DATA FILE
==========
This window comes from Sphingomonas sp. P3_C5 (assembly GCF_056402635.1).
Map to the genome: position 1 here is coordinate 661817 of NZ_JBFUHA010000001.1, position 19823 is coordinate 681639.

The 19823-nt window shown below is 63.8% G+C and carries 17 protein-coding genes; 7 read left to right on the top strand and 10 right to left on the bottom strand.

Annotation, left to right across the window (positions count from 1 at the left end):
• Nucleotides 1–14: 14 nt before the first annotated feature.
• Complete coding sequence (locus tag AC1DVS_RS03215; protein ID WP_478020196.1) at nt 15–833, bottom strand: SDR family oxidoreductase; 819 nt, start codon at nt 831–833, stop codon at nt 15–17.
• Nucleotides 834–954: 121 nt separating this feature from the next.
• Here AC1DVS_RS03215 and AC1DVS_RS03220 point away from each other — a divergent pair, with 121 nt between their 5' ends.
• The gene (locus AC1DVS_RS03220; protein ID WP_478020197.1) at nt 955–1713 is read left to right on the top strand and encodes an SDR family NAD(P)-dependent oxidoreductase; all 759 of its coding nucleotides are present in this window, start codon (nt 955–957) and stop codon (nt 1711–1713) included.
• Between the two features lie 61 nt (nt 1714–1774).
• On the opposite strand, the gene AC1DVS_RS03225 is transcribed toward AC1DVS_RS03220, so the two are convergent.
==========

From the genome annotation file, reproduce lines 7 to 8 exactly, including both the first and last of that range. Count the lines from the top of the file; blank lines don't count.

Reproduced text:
• Nucleotides 834–954: 121 nt separating this feature from the next.
• Here AC1DVS_RS03215 and AC1DVS_RS03220 point away from each other — a divergent pair, with 121 nt between their 5' ends.